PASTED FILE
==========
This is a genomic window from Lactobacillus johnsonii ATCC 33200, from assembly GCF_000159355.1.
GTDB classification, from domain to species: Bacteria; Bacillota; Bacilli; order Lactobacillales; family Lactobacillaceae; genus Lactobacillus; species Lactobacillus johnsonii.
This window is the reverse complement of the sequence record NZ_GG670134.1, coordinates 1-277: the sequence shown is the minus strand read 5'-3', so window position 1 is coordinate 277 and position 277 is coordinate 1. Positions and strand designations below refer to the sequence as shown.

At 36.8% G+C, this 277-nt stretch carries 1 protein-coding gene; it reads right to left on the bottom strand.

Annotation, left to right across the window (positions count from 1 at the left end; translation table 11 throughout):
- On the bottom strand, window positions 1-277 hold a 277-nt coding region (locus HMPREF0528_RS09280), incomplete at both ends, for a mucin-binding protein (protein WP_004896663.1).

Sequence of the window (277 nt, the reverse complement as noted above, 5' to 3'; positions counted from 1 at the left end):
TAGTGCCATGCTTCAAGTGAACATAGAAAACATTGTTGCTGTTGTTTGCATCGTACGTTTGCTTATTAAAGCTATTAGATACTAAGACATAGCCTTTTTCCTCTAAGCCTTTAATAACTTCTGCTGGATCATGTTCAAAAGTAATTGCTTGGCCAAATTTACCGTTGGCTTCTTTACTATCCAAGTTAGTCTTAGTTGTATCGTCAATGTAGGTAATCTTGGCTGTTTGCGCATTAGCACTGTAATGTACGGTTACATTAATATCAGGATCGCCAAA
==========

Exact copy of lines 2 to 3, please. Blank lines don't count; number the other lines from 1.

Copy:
GTDB classification, from domain to species: Bacteria; Bacillota; Bacilli; order Lactobacillales; family Lactobacillaceae; genus Lactobacillus; species Lactobacillus johnsonii.
This window is the reverse complement of the sequence record NZ_GG670134.1, coordinates 1-277: the sequence shown is the minus strand read 5'-3', so window position 1 is coordinate 277 and position 277 is coordinate 1. Positions and strand designations below refer to the sequence as shown.